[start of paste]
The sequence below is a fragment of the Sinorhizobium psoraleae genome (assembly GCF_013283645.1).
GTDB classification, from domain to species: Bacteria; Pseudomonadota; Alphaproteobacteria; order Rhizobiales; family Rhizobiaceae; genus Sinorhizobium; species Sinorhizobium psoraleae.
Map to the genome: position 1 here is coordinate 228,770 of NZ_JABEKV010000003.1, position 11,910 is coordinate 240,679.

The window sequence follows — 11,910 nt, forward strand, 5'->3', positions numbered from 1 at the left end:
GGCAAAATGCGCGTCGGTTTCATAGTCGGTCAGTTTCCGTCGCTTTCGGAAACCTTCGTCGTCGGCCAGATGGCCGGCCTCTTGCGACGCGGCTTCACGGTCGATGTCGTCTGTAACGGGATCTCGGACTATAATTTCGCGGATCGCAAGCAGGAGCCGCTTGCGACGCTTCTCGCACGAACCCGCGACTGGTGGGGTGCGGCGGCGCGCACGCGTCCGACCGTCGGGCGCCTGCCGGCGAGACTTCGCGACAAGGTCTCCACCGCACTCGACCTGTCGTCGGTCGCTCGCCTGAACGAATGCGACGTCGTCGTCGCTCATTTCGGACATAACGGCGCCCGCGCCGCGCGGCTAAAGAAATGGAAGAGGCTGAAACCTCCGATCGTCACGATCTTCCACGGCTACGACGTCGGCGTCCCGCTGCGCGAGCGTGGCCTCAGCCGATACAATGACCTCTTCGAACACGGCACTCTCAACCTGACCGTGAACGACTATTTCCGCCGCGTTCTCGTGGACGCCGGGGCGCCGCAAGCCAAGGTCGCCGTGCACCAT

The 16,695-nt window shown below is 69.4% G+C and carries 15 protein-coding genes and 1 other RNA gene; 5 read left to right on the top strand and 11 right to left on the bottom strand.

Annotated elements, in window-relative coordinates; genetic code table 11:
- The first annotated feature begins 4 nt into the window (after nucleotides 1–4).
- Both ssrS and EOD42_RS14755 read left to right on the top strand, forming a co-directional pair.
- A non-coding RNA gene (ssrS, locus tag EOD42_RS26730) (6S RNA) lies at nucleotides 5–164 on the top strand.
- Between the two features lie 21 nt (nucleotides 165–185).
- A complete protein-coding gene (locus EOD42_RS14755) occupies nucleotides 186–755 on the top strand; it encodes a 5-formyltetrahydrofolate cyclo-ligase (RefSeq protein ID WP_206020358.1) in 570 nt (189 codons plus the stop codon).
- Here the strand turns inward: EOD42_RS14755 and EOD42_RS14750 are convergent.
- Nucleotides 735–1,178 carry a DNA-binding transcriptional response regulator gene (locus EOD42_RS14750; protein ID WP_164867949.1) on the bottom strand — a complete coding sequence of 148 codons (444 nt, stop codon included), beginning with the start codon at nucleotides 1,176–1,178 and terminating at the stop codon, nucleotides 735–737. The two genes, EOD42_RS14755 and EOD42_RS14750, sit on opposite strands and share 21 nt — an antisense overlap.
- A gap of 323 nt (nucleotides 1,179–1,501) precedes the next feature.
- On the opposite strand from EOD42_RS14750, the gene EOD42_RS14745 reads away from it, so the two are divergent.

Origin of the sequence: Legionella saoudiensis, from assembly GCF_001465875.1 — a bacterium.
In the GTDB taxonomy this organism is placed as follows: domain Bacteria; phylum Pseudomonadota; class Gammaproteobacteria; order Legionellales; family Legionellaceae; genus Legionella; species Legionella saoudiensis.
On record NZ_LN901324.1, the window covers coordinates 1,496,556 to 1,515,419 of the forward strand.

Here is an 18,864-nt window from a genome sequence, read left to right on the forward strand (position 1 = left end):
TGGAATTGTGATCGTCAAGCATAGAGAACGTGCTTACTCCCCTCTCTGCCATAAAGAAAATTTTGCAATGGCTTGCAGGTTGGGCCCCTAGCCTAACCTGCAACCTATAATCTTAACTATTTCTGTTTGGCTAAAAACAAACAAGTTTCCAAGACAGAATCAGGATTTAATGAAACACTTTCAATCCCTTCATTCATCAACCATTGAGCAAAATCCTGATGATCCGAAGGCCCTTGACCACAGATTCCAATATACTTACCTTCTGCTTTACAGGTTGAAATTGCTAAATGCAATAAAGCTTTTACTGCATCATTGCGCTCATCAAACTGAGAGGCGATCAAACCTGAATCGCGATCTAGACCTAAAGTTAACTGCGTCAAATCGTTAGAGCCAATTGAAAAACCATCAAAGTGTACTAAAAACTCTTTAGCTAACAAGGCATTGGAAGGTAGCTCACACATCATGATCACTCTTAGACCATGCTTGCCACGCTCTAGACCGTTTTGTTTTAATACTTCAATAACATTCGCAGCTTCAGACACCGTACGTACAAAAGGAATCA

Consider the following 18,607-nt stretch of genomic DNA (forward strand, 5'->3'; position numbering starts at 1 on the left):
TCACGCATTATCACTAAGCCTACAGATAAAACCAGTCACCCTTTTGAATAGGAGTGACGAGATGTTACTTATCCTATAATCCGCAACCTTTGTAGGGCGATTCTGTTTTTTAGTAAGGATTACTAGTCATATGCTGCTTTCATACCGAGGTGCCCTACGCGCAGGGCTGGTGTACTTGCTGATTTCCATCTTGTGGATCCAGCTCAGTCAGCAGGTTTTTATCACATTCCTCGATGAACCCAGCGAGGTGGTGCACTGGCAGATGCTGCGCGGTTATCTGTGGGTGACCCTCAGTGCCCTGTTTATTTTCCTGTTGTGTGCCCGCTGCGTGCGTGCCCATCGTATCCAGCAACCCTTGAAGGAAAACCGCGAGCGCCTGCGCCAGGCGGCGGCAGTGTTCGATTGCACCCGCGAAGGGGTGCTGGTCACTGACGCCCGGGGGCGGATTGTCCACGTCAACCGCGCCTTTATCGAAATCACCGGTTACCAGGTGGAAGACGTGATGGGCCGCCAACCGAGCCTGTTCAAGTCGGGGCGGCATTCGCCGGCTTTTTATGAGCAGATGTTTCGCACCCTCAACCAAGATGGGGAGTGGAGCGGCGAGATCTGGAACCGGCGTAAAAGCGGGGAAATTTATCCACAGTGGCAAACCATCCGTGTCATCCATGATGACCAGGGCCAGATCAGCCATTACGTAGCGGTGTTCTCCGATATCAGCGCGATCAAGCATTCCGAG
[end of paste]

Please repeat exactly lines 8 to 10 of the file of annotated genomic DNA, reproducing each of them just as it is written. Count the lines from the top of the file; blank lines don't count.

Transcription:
- The first annotated feature begins 4 nt into the window (after nucleotides 1–4).
- Both ssrS and EOD42_RS14755 read left to right on the top strand, forming a co-directional pair.
- A non-coding RNA gene (ssrS, locus tag EOD42_RS26730) (6S RNA) lies at nucleotides 5–164 on the top strand.